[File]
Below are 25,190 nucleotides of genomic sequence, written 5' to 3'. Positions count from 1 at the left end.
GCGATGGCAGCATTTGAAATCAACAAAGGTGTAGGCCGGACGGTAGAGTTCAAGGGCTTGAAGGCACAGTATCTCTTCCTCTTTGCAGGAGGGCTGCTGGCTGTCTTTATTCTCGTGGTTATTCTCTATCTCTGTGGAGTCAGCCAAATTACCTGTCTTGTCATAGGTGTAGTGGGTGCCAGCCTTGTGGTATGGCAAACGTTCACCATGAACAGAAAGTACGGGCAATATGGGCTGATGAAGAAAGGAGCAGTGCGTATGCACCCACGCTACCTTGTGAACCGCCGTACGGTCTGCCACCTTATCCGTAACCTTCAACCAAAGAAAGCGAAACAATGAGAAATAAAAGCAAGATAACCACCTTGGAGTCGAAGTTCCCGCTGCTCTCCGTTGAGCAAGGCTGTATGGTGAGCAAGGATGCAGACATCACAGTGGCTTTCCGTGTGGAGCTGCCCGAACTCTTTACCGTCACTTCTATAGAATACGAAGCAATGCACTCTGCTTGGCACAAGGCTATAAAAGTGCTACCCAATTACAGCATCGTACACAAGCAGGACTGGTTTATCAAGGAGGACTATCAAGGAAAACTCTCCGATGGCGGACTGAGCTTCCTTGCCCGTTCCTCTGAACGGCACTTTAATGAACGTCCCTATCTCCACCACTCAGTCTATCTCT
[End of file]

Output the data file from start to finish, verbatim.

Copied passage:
Below are 25,190 nucleotides of genomic sequence, written 5' to 3'. Positions count from 1 at the left end.
GCGATGGCAGCATTTGAAATCAACAAAGGTGTAGGCCGGACGGTAGAGTTCAAGGGCTTGAAGGCACAGTATCTCTTCCTCTTTGCAGGAGGGCTGCTGGCTGTCTTTATTCTCGTGGTTATTCTCTATCTCTGTGGAGTCAGCCAAATTACCTGTCTTGTCATAGGTGTAGTGGGTGCCAGCCTTGTGGTATGGCAAACGTTCACCATGAACAGAAAGTACGGGCAATATGGGCTGATGAAGAAAGGAGCAGTGCGTATGCACCCACGCTACCTTGTGAACCGCCGTACGGTCTGCCACCTTATCCGTAACCTTCAACCAAAGAAAGCGAAACAATGAGAAATAAAAGCAAGATAACCACCTTGGAGTCGAAGTTCCCGCTGCTCTCCGTTGAGCAAGGCTGTATGGTGAGCAAGGATGCAGACATCACAGTGGCTTTCCGTGTGGAGCTGCCCGAACTCTTTACCGTCACTTCTATAGAATACGAAGCAATGCACTCTGCTTGGCACAAGGCTATAAAAGTGCTACCCAATTACAGCATCGTACACAAGCAGGACTGGTTTATCAAGGAGGACTATCAAGGAAAACTCTCCGATGGCGGACTGAGCTTCCTTGCCCGTTCCTCTGAACGGCACTTTAATGAACGTCCCTATCTCCACCACTCAGTCTATCTCT